You can skip the cup of coffee; this might be my shortest ever blog. Some have asked what you need to run performance testing in the CI/CD pipeline, and here’s my answer. To run performance testing in the CI/CD pipeline, all you need is to “just run the tests!” Well, except for a few minor nuances of course.
In my introduction to performance testing I mentioned two problems that stand in tension of each other. On one hand, you might make testing appear too simple. At the extreme end, this is just hitting a static web page frequently, and never actually hitting the parts of the website that require database lookups. The performance test
Sometimes when people talk about a discipline, they make it harder than it needs to be. This does not have to be on purpose. When the aspiring performance tester starts out, they have to read a bunch of documentation, thick books with big words, and, frankly, figure out what works by trial and experiment. As
Previously I explored what the word scaling means and in particular what it might mean for you and your organization. My short explanation is to allow testing to continue to “work,” without introducing delays, excessive effort, or problems, as something gets bigger. What that thing is depends on your group. It could be more features, more teams,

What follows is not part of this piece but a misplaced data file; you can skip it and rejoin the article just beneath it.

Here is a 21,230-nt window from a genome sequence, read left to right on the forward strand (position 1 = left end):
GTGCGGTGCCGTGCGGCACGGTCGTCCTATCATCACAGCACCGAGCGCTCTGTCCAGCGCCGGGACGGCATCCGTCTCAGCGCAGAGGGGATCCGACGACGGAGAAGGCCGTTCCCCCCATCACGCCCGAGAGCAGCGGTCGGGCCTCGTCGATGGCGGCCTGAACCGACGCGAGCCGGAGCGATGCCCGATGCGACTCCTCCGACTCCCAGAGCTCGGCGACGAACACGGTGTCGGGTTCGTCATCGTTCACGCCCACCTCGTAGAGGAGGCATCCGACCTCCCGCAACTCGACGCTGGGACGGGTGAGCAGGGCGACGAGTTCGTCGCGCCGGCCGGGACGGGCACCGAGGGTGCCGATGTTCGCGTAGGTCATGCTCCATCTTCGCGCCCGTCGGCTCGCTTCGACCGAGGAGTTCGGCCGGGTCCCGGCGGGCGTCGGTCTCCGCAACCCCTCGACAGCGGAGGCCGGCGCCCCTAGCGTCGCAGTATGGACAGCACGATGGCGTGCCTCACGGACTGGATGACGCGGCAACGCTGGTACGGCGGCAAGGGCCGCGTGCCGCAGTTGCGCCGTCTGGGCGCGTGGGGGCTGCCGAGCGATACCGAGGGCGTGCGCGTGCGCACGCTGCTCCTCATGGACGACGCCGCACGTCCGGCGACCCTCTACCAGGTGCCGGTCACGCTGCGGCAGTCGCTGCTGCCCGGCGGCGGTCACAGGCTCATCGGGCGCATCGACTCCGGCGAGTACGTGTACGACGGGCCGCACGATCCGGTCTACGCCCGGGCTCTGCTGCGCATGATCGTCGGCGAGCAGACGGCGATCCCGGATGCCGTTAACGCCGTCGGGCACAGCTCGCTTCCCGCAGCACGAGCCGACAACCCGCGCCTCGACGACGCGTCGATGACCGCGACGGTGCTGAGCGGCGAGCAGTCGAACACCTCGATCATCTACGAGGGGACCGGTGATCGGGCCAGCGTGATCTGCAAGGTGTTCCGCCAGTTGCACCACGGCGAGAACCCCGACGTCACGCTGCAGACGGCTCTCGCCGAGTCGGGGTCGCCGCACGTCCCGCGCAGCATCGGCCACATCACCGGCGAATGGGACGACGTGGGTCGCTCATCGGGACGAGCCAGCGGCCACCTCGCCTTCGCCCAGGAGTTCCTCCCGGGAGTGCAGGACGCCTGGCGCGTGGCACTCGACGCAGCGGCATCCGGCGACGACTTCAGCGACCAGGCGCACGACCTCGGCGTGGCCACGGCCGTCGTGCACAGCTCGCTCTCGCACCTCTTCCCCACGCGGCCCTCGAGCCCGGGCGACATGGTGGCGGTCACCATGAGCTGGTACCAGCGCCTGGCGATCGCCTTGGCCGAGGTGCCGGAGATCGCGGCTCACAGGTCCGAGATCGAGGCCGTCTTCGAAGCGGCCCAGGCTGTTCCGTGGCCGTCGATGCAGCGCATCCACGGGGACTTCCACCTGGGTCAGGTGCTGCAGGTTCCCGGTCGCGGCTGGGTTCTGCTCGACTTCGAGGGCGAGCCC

In computer science we have two kinds of scaling. In horizontal scaling, where we add more machines to a cluster to serve many clients at the same time. With vertical scaling we “beef up” the machines we have, adding more powerful CPU, more RAM, or faster hard drives. In Software Engineering, scaling can also mean
Exactly what to do in your test program is context-dependent. Don’t take this as the way to create a test program, but instead as one way, a way I have seen work at several companies, paying less for testing and getting better results than their peers. Some of the readers here won’t really have a test “program,” not
A few years ago I worked with a team implementing a continuous integration system. The system was pretty simple. It checked out the code and ran unit-tests, then waited an hour to run again. The manager counted not only the number of passing assertions per day, but also the growth rate. Of course, some programmer